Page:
Bottom Line: In the absence of analytics & research the Indian developers have failed to define demand in the right context. There is no scientific due diligence on their part and they lack risk free reputation, finds Track2Realty.Â
In finance, market depth is about quantity to be sold versus unit price. Mathematically, it is the size of an order needed to move the market price by a given amount. If the market is deep, a large order is needed to change the price.
Wikipedia defines that market depth is a property of the orders that are contained in the limit order book at a given time. It is the amount that will be traded for a limit order with a given price (if it is not limited by size), or the least favorable price that will be obtained by a market order with a given size (or a limit order that is limited by size and not price). Although a change in price may in turn attract subsequent orders, this is not included in market depth since it is not known.
In real estate, market dynamics is so more complex that all the marketing theories and economic rationale have already gone for the toss. The conventional financial definitions are often challenged by the imbalance of demand & supply. With real estate predominantly being a micro market business, each market has its own dynamics.
Demand-supply mismatch is something that has been debated enough in the real estate market. What actually defines the demand? Probably different developers have different answer to it but what can be vouchsafed is that what leads to this mismatch is often the lack of scientific research & reliable data and hence the projects are often conceptualised on developersâ€™ gut feeling and perception.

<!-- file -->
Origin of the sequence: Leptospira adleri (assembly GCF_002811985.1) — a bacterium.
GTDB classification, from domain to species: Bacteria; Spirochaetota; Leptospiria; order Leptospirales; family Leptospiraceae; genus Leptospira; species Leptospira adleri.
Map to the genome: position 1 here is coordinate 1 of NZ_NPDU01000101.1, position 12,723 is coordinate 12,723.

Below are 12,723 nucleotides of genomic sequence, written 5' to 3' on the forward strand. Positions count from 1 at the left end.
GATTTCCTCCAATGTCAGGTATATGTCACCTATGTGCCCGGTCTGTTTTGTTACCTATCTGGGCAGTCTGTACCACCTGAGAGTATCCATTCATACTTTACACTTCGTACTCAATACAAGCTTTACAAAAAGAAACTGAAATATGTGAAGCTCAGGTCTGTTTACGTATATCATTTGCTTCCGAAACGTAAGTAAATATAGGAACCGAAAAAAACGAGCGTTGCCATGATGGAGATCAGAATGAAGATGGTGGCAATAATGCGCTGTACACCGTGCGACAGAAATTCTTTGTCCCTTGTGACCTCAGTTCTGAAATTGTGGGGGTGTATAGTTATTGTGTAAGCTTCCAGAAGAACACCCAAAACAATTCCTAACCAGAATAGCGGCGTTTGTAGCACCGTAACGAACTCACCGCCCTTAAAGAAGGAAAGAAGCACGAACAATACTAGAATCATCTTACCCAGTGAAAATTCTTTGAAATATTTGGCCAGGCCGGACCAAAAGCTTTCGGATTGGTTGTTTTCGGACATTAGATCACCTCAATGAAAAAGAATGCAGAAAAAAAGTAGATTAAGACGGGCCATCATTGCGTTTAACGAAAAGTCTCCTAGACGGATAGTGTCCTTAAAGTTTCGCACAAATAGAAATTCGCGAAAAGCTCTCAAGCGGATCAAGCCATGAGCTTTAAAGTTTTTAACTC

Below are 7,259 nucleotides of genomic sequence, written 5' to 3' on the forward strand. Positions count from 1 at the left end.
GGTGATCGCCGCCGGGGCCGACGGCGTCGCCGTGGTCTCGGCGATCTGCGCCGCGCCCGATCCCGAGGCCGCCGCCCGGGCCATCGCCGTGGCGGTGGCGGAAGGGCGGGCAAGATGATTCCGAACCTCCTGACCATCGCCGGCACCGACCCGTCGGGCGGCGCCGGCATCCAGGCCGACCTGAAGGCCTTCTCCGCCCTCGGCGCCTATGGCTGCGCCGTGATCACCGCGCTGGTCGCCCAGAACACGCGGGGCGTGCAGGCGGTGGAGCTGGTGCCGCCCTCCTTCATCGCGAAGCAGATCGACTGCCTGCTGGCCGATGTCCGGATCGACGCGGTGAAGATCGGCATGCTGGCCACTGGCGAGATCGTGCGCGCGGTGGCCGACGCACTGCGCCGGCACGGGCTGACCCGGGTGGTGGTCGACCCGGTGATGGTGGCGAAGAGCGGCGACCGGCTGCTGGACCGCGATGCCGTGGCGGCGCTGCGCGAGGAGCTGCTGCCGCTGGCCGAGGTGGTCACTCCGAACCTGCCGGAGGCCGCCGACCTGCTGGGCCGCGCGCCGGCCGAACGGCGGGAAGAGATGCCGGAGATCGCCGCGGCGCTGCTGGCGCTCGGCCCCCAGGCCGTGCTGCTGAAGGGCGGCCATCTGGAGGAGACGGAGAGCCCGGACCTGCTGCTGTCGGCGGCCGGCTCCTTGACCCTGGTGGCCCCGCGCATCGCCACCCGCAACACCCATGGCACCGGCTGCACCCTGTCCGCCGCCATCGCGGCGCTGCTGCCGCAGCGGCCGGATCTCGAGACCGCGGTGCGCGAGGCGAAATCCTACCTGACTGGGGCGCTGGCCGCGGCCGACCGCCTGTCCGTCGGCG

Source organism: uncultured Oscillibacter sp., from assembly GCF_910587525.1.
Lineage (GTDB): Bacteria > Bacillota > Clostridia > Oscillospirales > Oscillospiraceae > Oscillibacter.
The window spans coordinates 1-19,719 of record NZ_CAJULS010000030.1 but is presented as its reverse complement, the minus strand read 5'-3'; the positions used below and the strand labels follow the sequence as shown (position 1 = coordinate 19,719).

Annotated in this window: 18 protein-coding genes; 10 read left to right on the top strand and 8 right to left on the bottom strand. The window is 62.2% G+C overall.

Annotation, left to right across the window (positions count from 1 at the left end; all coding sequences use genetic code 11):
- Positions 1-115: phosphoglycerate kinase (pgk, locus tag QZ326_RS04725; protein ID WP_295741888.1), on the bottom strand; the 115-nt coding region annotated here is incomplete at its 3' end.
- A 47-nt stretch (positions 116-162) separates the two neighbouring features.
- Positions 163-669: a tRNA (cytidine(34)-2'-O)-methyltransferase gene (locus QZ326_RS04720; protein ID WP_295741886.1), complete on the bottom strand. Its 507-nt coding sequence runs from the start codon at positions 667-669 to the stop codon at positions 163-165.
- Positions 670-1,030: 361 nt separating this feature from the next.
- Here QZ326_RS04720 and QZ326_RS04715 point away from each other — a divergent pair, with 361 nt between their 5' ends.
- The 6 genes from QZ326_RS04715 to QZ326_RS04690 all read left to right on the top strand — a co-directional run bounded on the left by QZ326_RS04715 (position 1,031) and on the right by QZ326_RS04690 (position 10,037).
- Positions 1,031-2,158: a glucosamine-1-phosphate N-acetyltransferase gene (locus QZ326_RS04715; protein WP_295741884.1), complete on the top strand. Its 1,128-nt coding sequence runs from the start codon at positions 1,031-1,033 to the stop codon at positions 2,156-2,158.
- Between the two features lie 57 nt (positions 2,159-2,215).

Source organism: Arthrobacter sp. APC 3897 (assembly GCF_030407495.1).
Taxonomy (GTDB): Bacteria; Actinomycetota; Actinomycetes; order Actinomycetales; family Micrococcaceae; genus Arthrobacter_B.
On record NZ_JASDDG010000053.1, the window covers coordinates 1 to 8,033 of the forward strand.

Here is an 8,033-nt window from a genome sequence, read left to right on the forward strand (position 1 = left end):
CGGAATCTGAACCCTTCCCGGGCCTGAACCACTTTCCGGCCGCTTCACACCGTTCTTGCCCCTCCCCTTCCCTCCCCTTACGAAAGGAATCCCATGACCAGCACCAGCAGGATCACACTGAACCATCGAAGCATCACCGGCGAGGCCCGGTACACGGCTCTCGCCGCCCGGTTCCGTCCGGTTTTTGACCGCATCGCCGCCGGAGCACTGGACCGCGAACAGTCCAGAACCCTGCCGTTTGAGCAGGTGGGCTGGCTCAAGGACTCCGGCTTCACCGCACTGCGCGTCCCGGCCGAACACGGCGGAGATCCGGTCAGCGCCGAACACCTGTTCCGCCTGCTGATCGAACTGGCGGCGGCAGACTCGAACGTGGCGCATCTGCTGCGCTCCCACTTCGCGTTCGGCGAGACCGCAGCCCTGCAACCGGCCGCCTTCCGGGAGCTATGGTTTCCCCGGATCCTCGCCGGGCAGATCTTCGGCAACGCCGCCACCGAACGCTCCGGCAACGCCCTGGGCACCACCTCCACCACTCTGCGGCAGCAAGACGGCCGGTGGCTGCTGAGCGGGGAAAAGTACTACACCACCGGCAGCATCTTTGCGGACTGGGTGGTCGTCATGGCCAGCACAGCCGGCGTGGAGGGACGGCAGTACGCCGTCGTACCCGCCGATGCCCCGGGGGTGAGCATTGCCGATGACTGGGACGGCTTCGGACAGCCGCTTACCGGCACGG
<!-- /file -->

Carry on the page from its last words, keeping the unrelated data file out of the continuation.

Market depth of most of the Indian developers lacking in absence of scientific research & analytics
Demand & supply mismatch is a direct offshoot of lack of market depth
Real estate industry bodies never lobby for data driven eco system because not-so-transparent system suits majority of developersÂ
Today, when the piled up inventory is on the top of every developerâ€™s mind the question is all the more relevant since any scientific approach to define demand may lead the sector to a seamless business cycle which, in turn, can goad the sector to best practices and also meet the housing shortage in the country.
There is no scientific methodology evolved in the Indian real state that could explain how to assess the demand in a given market. No wonder, all economic theories go for a toss when the perception borne out of peer pressure to launch in the same micro market finds that the catchment area is not attracting buyers for some inexplicable reasons.
Wikipedia defines real estate economicsÂ as the application of economic techniques to real estate markets. It tries to describe, explain, and predict patterns of prices, supply, and demand. The closely related field ofÂ housing economicsÂ is narrower in scope, concentrating on residential real estate markets, while the research ofÂ real estate trendsÂ focuses on the business and structural changes affecting the industry. Both draw on partial equilibrium analysis (demand and supply), urban economics, spatial economics, extensive research, surveys, andÂ finance.
The main determinants of the demand for housing are demographic. But other factors, like income, price of housing, cost and availability of credit, consumer preferences, investor preferences, price of substitutes, and price of complements, all play a role. The coreÂ demographic variables are population size and population growth: the more people in the economy, the greater the demand for housing. But this is an over-simplification.
It is necessary to consider family size, the age composition of the family, the number of first and second children, net migration (immigration minus emigration), non-family household formation, number of double-family households, death rates, divorce rates, and marriages.
In housing economics, the elemental unit of analysis is not the individual, as it is in standard partial equilibrium models. Rather, it is households, which demand housing services: typically one household per house. The size and demographic composition of households is variable and not entirely exogenous. It is endogenous to the housing market in the sense that as the price of housing services increase, household size will tend also to increase.
By: Ravi Sinha